Specifically hydrogen peroxide can be added in a dilute solution of anywhere from a few to 50 or more percent by weight of hydrogen peroxide. Preferred solutions are about a 3.4 to 34 weight percent solution in water of hydrogen peroxide. This aqueous hydrogen peroxide mixture can be comingled with the surfactant at reaction temperatures which will include temperatures anywhere in the range of about 70 to about 200 F and more preferably from around 130 to about 160 F for a period of from a few seconds to a few hours for most of the reaction to occur. Reaction conditions can be performed at ambient pressures. In many instances it is preferred to gently agitate or mix the aqueous solution of hydrogen peroxide and the sulfonate containing material.

The surfactant may contain anywhere from about 5 to about 20 weight percent of inorganic salt. This inorganic salt may contain from a few up to 100 percent sulfite material which is to be oxidized in order or reduce its concentration. A surfactant containing as much as 4 weight percent of sodium sulfite after suitable treatment with hydrogen peroxide at oxidation conditions may only contain from 2 to a few tenths of a weight percent of sulfite.

It has been found that enhanced oxidation will occur when either the surfactant itself or the hydrogen peroxide material is fairly well diluted. In instances in which a surfactant which contained 50 weight percent of hydrocarbon polymer sulfonate is diluted with water to a concentration of about 20 percent of the hydrocarbon polymer sulfonate and treated with a slight stoicheometric excess of a hydrogen peroxide aqueous solution almost 90 percent of the sulfite present originally in the surfactant is converted.

The following examples are presented as specific embodiments of this invention and are not intended to unduly limit the scope of the claims attached.

EXAMPLE I

In this example a solubilized oil-water mixture was mixed with two brines having varying calcium ion contents to illustrate the problems associated with the use of certain sulfonate surfactants in such brines.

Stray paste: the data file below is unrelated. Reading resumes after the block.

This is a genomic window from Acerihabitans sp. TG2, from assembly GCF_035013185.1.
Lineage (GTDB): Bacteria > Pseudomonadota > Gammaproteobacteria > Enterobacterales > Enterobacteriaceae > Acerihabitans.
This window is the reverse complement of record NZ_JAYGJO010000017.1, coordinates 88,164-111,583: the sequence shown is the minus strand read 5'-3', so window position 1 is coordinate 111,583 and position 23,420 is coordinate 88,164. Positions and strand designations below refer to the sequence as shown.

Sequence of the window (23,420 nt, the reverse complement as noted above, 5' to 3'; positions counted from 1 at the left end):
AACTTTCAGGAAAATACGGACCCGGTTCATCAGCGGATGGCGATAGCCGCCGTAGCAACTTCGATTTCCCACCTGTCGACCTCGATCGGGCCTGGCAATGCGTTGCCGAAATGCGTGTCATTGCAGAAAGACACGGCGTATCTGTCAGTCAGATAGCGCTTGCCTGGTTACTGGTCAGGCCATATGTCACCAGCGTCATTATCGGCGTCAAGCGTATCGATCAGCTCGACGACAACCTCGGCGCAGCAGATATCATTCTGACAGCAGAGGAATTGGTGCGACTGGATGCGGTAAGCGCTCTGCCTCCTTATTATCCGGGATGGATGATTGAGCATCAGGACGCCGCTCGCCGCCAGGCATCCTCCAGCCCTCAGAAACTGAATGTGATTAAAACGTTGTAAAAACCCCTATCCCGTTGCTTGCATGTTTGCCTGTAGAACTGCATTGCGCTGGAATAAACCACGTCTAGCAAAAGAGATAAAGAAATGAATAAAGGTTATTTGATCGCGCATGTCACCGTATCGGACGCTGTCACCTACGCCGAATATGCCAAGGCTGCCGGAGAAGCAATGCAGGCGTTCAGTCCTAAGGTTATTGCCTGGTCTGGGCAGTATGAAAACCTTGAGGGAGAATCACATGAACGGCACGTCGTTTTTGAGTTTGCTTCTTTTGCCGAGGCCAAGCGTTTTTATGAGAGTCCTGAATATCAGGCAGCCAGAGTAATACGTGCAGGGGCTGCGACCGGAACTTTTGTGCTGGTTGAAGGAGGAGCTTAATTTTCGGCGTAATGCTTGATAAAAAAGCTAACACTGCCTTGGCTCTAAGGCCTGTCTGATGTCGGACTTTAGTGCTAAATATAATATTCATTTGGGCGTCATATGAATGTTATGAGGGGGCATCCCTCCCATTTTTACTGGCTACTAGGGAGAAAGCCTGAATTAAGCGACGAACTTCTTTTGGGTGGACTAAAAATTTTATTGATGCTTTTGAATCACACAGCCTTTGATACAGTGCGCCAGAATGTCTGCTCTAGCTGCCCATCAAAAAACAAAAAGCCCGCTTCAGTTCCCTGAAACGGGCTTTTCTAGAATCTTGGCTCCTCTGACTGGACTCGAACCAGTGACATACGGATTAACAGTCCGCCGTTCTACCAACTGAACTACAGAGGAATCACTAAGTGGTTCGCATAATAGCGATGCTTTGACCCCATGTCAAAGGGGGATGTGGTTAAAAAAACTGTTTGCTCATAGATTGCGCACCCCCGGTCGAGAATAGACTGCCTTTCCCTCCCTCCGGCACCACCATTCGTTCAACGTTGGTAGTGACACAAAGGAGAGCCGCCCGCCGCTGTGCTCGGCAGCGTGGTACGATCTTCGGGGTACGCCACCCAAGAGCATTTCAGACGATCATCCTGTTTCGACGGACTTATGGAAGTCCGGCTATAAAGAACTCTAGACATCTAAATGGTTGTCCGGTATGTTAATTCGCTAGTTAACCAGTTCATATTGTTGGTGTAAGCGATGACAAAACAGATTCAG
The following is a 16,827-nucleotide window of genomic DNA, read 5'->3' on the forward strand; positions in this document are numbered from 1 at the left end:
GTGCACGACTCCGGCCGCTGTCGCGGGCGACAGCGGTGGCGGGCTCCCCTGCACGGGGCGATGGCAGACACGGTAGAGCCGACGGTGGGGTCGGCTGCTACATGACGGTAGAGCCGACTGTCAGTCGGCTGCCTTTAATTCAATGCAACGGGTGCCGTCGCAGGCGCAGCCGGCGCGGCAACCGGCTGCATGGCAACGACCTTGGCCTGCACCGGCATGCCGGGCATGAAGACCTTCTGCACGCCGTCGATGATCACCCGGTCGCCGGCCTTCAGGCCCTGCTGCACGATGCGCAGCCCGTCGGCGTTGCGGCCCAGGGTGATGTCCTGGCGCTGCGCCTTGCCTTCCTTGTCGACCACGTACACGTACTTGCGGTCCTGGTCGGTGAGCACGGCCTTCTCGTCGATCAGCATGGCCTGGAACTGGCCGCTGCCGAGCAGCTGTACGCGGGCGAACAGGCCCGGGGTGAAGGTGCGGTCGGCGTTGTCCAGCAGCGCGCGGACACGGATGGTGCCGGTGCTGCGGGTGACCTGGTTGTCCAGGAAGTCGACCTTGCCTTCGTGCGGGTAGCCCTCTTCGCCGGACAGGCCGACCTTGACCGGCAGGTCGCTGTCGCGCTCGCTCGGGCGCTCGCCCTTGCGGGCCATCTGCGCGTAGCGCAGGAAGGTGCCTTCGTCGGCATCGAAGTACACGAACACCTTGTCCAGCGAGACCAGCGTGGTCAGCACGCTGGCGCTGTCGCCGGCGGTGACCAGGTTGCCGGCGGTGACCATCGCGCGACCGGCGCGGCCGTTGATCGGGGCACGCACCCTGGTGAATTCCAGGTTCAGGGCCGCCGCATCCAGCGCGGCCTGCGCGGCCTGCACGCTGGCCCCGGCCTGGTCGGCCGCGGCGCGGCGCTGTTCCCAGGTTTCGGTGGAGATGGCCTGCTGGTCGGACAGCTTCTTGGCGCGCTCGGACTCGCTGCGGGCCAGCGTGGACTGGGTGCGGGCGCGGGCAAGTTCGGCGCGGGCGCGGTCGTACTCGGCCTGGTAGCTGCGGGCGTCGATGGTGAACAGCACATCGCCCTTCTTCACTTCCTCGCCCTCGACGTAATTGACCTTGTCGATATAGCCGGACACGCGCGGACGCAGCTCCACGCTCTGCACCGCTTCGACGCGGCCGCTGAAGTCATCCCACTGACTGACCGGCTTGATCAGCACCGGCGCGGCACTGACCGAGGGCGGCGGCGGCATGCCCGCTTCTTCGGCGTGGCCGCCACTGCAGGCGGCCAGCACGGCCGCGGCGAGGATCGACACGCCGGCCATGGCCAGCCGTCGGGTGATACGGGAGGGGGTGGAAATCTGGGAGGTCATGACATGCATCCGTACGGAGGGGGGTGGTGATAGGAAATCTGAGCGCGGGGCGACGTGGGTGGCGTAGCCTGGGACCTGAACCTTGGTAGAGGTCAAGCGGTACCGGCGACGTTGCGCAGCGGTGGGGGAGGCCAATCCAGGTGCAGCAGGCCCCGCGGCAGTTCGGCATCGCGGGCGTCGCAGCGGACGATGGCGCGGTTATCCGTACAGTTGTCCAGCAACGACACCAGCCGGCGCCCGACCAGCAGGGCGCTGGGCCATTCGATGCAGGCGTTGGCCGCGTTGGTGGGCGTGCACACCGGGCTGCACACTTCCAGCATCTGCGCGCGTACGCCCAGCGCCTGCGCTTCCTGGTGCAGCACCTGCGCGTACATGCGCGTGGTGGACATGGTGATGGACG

Brine "A" was prepared as a 1 normal solution of NaCl and 5,000 ppm by weight calcium ion. A second brine "B" was prepared as a solution of 1 normal solution of NaCl and 2,500 ppm by weight of calcium ion. Each of these brines was mixed with a surfactant mixture to make up a 12 weight percent solution of the surfactant in brine. The surfactant in each case contained a hydrocarbon polymer sulfonate described below and a cosurfactant (6 mole ethoxylated hexanol) in a weight ratio of 5:1 hydrocarbon polymer sulfonate to cosurfactant.

The surfactant material containing the hydrocarbon polymer sulfonate had the following general composition:

              Table I______________________________________Oil                 12.0 weight percentSultone              1.5 weight percentHydrocarbon Polymer Sulfonate               50.0 weight percentInorganic Salt      12.5 weight percentWater               24.0 weight percent______________________________________

The polymer sulfonate was produced by sulfonation with gaseous SO3 a polymer produced from polymerization of a mixture of isobutylene, butene-1 and butene-2. The sulfonated polymer was then neutralized with sodium hydroxide. The entire neutralized product is represented by Table I above. The hydrocarbon polymer sulfonate had an average equivalent molecular weight of from about 400 to about 450 with its range of equivalent molecular weights from 200 to about 1,000.

The mixtures of surfactant mixture and brines "A" and "B" above were each allowed to stand for 5 days at room temperature at which time a white insoluble precipitate dropped out. The precipitates were filtered out, dried and weighed. The precipitate from brine "A" was 4326 ppm by weight of the solution while that from brine "B" was found to be 2272 ppm.

The precipitate was of such a character that if it was present in a surfactant slug used in enhanced recovery techniques where high calcium ion concentrations are present that face plugging of the formation would likely occur. This problem would probably be of a more severe nature in low permeability reservoirs.

EXAMPLE II